Why a US mayor plans to raft from Cuba to Florida

The young mayor of DeBary, Fla., says he plans to row from Havana to Key West in a homemade raft next month, in order to better understand the plight of Cuban refugees.

U.S. Coast Guard/AP/File
Coast Guard personnel left, try to assist a group of Cuban migrants on a makeshift vessel in the Florida Straits, Jan. 4. The US Coast Guard says it's documenting increasing instances of violence and non-compliance at sea among Cuban migrants.

The mayor of DeBary, Fla., is preparing to travel from Cuba to Key West on a homemade raft next month.

Mayor Clint Johnson says he plans to fly to Cuba with his wife and build a raft out of basic supplies before rowing back to the United States by himself. He says he wants to see for himself what Cuban refugees experience when making the 90-mile trek. 

“I want to experience what it’s like to come here on a raft. You hear about it online, it’s almost entirely unreported,” Mayor Johnson told WOFL Fox 35. “I want to know what the men, women, and children go through to get here.” 

Elected as Mayor of DeBary by majority vote in 2014, Mr. Johnson is the youngest elected official in the city’s history. 

“I love going on adventures, I love living outside the box and really pushing my boundaries and doing stuff that isn’t normally done,” he told the Daytona Beach News-Journal. 

Johnson said the idea came to him in light of recent steps to renew diplomatic relations between the US and Cuba. The Obama administration reopened an embassy in Havana in 2015, for the first time in 54 years, and the president plans to visit Cuba later this month.

The US Coast Guard says there has been an upward trend in Cuban migrants attempting the perilous sea journey in recent years. In 2010, 1,092 migrants made the dangerous trip across the Florida Strait and then another 2,129 migrants again in 2013. And in 2014, as many as 4,000 Cubans tried to reach the US by sea. The Coast Guard fears that new diplomatic relations between the US and Cuba is encouraging more dangerous immigration efforts by Cuban refugees.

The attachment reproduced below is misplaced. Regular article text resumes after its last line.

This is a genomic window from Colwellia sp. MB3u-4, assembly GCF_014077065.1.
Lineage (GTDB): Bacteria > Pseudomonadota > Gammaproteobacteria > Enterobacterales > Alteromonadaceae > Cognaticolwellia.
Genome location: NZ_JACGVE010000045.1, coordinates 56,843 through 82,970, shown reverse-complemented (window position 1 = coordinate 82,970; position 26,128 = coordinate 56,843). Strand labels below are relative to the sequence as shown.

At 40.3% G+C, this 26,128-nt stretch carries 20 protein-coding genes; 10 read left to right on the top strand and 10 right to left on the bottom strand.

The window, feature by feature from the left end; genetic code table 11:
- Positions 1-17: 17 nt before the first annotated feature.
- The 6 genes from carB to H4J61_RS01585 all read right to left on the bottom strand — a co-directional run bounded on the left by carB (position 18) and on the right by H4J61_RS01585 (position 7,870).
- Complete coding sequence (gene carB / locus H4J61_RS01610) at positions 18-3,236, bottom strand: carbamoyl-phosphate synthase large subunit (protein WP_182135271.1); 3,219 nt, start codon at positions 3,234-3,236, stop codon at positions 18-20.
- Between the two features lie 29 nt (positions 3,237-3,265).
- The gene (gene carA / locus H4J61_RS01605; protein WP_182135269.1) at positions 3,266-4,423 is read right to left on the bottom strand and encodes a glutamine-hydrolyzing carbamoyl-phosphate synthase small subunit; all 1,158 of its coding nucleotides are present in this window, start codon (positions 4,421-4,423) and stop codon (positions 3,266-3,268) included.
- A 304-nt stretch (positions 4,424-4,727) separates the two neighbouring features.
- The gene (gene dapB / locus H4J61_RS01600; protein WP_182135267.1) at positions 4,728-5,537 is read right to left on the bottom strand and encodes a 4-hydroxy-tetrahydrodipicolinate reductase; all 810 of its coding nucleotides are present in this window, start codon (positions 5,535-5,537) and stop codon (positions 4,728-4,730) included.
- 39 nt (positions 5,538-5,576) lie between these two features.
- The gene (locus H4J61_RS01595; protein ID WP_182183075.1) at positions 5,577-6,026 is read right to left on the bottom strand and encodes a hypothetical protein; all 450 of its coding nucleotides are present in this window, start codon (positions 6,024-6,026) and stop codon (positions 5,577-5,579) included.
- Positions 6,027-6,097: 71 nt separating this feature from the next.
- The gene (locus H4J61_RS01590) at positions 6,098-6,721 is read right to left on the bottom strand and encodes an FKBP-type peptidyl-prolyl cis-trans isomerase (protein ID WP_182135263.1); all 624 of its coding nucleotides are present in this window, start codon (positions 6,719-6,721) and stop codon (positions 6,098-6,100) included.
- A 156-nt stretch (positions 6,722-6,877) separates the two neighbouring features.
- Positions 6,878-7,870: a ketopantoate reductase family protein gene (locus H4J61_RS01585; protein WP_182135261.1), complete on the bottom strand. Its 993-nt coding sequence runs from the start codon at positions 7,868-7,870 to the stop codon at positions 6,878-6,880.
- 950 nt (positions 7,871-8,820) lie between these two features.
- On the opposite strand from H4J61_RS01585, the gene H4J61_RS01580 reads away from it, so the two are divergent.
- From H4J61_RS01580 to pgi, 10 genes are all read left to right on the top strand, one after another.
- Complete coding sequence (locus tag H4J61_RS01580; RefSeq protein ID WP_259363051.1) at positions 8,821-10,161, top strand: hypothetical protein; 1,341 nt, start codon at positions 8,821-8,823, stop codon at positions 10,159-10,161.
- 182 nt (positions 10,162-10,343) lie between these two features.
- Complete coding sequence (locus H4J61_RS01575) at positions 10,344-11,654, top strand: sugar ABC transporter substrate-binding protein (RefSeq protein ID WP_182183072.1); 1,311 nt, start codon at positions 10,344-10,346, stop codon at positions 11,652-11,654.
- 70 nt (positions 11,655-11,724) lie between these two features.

Johnson plans to bring some atypical 21st century conveniences. 

The Mayor plans to have two GPS devices so he can send his location to authorities and even text if he so wishes. He says a selfie stick and GoPro camera will also make the packing list so he can document his journey. 

“I want the trip to be as authentic as possible,” he told the News-Journal. “If I’ve got a big boat sitting right there with granola bars on it or where I can just holler and be like ‘Hey, I’m a little tired, I’ll get on the boat,’ to me that ruins the whole thing. So, if I did have a chase boat it would definitely be far out of sight.” 

With good weather, Johnson says he can make the trip in two days. With complications, he estimates the journey could last a full week.

And this isn’t Johnson’s first dramatic adventure. Last year the young mayor rode his bicycle 800 miles from Tallahassee to Key West to promote nature trails in his home state. 

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